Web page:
Welcome to the Helmholtz-Zentrum Berlin
At the Helmholtz-Zentrum Berlin für Materialien und Energie (HZB) we explore materials and complex material systems that help to face current and future challenges, such as the energy transition - “Energiewende”. One of the HZB’s research emphases is on materials for thin-film photovoltaics and for the conversion of solar energy into chemical energy carriers (e.g. molecular hydrogen).
To be able to study material structures and processes in detail, the HZB operates two separate large-scale research facilities – the neutron source BER II and the synchrotron radiation source BESSY II – used by some 3,000 guest scientists from all around the World every year. At both facilities, HZB teams have developed in some cases unparalleled instruments and are continuing to work on increasing their measurement precision to allow for new insights to be gleaned.
The HZB is a member of the Helmholtz Association and co-founder of the Competence Centre for Thin-Film and Nanotechnology for Photovoltaics Berlin (PVcomB), whose mission it is to promote the technology transfer to industry.
News and Press Releases
In May HZB and the Australian Nuclear Science and Technology Organisation (ANSTO) have signed a high-level scientific cooperation agreement. The objective is to establish a framework and terms of cooperation in the field of neutron scattering science, and define the mechanisms for collaboration on the basis of mutual benefit, equality and reciprocity. [...].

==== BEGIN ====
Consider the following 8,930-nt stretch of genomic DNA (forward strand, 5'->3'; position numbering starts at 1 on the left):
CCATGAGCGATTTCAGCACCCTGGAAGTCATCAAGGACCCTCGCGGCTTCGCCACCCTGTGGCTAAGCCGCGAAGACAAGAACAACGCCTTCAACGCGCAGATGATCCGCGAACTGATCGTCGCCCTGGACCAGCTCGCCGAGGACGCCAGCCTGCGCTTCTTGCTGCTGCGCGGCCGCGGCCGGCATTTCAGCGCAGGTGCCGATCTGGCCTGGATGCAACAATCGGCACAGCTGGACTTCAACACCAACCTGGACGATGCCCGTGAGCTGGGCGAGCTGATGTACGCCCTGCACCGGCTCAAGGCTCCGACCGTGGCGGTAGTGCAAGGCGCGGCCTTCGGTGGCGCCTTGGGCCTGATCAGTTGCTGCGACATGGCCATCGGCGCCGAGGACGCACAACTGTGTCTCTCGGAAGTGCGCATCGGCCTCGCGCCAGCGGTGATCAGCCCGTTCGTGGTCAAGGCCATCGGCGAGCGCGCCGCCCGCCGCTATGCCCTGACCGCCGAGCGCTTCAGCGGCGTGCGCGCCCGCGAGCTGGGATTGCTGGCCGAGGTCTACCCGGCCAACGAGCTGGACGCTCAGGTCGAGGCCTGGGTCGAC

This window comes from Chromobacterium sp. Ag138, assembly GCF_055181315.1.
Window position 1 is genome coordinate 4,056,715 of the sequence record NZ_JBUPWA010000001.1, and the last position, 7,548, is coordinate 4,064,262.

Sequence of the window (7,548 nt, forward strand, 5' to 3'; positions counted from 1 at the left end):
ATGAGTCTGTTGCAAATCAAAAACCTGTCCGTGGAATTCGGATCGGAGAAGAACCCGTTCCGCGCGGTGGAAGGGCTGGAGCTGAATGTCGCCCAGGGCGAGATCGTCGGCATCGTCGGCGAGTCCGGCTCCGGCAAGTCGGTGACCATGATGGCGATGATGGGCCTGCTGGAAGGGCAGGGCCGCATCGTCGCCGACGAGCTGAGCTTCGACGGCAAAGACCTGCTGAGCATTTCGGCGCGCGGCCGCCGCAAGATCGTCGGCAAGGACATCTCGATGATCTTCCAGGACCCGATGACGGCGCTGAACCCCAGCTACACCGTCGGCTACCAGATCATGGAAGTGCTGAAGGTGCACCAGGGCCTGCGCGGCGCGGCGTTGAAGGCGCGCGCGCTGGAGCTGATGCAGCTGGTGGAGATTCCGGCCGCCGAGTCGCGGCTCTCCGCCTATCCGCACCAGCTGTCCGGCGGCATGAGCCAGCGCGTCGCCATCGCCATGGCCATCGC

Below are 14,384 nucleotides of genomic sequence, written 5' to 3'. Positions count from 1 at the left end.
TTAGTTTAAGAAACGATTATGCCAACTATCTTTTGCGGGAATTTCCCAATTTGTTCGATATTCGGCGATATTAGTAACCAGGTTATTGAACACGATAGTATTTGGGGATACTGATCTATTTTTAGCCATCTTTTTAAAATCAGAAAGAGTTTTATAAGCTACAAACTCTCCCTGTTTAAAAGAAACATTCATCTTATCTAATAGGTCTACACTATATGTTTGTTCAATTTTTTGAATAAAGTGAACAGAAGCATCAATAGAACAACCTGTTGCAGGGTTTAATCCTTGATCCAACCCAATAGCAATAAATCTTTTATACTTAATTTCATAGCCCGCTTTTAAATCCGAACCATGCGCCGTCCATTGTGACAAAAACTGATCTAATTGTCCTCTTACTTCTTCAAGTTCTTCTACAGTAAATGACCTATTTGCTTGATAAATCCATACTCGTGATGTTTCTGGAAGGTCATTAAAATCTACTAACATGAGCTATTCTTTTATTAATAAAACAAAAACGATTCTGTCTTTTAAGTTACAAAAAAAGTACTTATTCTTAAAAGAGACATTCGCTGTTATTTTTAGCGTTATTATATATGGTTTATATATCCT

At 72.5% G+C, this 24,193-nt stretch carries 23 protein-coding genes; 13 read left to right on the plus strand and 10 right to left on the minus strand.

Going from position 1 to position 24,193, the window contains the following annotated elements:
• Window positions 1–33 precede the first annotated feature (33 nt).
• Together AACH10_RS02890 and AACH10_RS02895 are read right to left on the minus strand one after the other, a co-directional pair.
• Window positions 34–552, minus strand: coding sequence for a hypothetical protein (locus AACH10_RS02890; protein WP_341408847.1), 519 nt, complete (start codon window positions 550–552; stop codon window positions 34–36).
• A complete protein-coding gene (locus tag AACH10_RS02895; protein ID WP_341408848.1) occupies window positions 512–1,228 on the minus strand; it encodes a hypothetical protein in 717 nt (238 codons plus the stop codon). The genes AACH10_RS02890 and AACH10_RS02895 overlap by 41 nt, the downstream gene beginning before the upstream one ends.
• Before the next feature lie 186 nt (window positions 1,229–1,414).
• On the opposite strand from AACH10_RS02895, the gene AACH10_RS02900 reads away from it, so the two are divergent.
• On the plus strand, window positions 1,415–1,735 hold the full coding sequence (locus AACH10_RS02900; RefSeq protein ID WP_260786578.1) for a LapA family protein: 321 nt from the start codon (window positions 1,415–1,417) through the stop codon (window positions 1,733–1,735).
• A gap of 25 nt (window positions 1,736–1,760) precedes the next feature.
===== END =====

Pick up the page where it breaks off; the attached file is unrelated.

Scientists from Paris and Helmholtz-Zentrum Berlin have been able to switch ferromagnetic domains on and off with low voltage in a structure made of two different ferroic materials. The switching works slightly above room temperature. Their results, which are published online in Scientific Reports, might inspire future applications in low-power spintronics, for instance for fast and efficient data storage. [...].
A team at the HZB Institute for Solar Fuels has developed a new composite photocathode for generating hydrogen with high quantum efficiency using sunlight. This enables solar energy to be stored chemically. The photocathode consists of a thin film of chalcopyrite produced by HZB/PVcomB coated with a newly developed thin film of photoresistant titanium dioxide containing platinum nanoparticles. This layer does not only protect the chalcopyrite thin film from corrosion, it additionally acts as a catalyst to speed-up the formation of hydrogen as well as being a novel photodiode itself that even shows photoelectric current density and voltage comparable to those of a chalcopyrite-based thin film solar cell. [...].
Converting solar energy and storing it in form of solar fuels, is one of the great scientific and technological challenges today to enable the transition into a more sustainable future powered by renewable energies. Scientists at the HZB institute for Solar Fuels are exploring new semiconductor materials in order to develop compact, robust and economic solutions for “artificial photosynthesis”. They have submitted four research projects in collaboration with partners from universities for funding by the German Research Association (Deutsche Forschungsgemeinschaft DFG) in the Priority Programme „Fuels Produced Regeneratively Through Light-Driven Water Splitting” (SPP 1613). All four projects have now been approved for funding. [...].
A research team at HZB has developed an inkjet printing technology to produce kesterite thin film absorbers (CZTSSe). Based on the inkjet-printed absorbers, solar cells with total area conversion efficiency of up to 6.4 % have been achieved. Although this is lower than the efficiency records for this material class, the inkjet printing minimizes waste and has huge advantages for industrial production. [...].
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